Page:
Thursday, June 21, 2007

Language, Law, and the End of the World as We Know It

My friends and family know that I do take pride in being a collegiate cross-ex debater. Mostly, I take pride in being good at it, though I had begun to detest the state of cross-ex debate by the time I left it. It thrived on spewing, the act of speaking your case or your rebuttal so quickly that it would be difficult for your opponents to pick up on each point -- and if they drop a point, you win. It also thrived of language -- using very strict definitions to prove that a case/rebuttal was relevant (or topical) based on the words used. Finally, it thrived on nuclear war. The goal of any team would be to prove to the judge that it would be the end of the world as we know it if the judge accepts your opponents case. Nuclear war is the easiest way to end the world, so any debater can link nuclear war from pudding pops (my favorite case) to pesticides. Towards the end, my partner and I ended up running a winning critique against our opponents that basically said that promoting the use of nuclear war as the fall out option would itself result in nuclear war.

We built most of course case off prejudicial cases (primarily sexual harassment) that demonstrated how use of words like "babe," "chick," "honey" in professional settings lent itself to women being taken less seriously as professionals. Eliminating the words, and defining them as harassment, elevated the standing of women. Similarly, we argued, eliminating people's propensity to use nuclear war as the go-to option elevated its legitimacy as a solution and anyone or any case that did so was itself propagating nuclear war.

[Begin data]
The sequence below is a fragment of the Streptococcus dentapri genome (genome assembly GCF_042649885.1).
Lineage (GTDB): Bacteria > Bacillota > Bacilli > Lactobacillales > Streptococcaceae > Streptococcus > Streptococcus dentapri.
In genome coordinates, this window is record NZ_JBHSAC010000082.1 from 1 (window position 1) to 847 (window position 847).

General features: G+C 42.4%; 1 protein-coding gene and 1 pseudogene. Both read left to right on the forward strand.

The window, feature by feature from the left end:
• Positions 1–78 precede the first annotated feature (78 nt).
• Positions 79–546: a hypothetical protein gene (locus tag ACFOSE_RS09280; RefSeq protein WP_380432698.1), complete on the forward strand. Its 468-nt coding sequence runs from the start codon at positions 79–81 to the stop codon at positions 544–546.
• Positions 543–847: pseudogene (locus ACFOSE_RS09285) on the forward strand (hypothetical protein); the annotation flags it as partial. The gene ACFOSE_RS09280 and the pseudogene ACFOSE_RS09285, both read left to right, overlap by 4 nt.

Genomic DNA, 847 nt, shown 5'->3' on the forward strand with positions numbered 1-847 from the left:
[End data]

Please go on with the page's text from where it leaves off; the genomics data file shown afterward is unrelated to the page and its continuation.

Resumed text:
A Nebraska judge recently used similar logic to ban "rape," "sexual assault," "sexual assault kit," "assailant," and "victim" during a rape case. According to Judget Cheavront, those words are prejudicial and emotional -- they assume guilt and set the jury up to assume guilt as well. He mandated that the act in question be referred to as "sex." This too is problematic, and perhaps as prejudicial, because most people define and understand sex as CONSENSUAL between two people.

Is the judge creating a level playing field? Or is he casting aspersions and preventing a case to be made? (One other tid bit is that the jury members, use to hearing the banned words, were not told that the words were indeed banned). Is the judge charged with ensuring that the rules of debate are adhered to in a court of law or is it his charge ensure that a debate is as 'fact' driven as possible?